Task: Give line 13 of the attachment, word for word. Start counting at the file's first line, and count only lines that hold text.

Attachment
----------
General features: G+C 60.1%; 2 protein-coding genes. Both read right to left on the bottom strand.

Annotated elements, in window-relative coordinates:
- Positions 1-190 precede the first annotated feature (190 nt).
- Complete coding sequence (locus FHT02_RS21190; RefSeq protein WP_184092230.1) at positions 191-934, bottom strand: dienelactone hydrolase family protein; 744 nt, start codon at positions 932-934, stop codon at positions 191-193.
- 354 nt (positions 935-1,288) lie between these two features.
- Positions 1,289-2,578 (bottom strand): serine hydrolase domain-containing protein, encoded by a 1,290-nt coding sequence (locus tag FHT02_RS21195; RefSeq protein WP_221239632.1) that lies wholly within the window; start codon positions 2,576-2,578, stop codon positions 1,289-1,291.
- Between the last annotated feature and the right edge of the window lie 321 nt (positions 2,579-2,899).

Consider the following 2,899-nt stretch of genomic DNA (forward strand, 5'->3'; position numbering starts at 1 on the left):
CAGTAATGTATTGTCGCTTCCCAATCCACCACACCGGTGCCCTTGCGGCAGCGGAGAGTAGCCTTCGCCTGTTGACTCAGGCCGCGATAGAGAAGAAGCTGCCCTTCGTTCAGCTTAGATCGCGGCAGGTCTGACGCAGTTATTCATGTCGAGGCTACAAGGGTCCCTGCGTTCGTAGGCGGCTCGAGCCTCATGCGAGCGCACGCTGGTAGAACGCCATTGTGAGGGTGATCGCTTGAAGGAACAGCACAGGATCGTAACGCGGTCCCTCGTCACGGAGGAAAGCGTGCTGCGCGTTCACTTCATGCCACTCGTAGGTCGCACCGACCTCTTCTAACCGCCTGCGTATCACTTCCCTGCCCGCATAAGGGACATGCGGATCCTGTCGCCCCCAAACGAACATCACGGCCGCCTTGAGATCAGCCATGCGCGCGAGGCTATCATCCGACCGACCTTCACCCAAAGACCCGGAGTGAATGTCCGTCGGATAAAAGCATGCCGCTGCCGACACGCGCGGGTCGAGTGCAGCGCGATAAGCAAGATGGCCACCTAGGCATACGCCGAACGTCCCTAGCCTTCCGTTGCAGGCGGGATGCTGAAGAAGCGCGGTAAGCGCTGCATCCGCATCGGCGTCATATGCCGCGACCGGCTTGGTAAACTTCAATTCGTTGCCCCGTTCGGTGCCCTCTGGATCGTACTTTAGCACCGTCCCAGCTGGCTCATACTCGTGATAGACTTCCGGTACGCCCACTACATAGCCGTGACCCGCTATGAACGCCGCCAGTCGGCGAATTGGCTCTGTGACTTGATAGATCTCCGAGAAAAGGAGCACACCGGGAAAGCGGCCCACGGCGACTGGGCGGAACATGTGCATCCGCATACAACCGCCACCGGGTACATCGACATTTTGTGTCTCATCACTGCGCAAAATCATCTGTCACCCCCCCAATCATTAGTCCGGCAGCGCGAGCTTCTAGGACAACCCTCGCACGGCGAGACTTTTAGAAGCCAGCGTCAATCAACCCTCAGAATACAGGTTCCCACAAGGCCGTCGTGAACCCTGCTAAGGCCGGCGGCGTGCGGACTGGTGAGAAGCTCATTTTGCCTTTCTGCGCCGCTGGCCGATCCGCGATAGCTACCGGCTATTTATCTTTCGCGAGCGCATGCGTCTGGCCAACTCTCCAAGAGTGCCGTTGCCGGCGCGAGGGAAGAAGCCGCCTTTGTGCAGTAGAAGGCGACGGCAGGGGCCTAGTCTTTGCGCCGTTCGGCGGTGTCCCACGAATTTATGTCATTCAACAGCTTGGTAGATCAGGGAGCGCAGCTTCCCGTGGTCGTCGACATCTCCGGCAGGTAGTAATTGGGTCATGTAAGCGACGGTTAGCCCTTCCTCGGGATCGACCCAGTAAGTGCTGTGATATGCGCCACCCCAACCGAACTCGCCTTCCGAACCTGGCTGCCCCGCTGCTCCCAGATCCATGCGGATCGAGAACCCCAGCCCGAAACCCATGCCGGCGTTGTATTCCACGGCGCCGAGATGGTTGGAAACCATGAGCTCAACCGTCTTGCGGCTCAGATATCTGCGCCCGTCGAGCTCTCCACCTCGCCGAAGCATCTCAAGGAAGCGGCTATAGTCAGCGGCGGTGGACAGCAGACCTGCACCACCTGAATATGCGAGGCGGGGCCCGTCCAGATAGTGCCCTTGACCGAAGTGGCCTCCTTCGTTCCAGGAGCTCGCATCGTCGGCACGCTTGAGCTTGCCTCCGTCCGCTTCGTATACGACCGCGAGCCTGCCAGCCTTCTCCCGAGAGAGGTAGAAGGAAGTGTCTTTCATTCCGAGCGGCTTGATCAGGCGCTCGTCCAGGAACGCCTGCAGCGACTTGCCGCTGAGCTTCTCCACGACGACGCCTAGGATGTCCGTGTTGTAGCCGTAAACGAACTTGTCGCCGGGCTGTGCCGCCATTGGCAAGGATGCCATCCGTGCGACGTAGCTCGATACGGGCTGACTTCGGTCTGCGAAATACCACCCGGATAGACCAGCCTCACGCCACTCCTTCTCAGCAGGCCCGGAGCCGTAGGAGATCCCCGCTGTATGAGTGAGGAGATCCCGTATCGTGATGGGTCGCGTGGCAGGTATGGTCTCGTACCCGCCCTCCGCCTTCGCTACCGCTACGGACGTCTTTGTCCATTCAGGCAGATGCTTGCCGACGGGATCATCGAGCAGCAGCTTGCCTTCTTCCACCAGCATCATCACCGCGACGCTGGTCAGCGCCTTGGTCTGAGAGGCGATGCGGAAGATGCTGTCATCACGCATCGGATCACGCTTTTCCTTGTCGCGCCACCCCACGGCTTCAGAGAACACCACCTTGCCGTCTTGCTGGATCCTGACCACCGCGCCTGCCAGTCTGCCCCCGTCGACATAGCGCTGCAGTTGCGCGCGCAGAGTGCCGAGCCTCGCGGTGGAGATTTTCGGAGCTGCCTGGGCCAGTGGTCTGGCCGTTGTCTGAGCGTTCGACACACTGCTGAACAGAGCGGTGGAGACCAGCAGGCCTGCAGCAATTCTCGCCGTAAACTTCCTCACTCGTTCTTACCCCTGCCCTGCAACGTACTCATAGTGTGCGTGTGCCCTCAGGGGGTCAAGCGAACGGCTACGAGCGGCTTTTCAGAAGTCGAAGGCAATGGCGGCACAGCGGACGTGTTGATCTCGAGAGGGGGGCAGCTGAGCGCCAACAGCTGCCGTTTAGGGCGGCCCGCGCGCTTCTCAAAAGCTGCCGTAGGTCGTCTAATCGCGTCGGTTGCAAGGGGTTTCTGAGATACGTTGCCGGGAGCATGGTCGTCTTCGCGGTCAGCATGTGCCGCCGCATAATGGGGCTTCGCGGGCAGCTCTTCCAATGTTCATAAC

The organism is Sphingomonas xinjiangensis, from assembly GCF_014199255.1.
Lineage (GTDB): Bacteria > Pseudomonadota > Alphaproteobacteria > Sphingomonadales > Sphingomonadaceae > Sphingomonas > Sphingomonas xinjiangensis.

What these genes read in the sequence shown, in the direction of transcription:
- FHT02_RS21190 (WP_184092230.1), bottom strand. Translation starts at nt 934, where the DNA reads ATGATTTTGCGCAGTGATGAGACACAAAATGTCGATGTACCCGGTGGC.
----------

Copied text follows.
- FHT02_RS21190 (WP_184092230.1), bottom strand. Translation starts at nt 934, where the DNA reads ATGATTTTGCGCAGTGATGAGACACAAAATGTCGATGTACCCGGTGGC.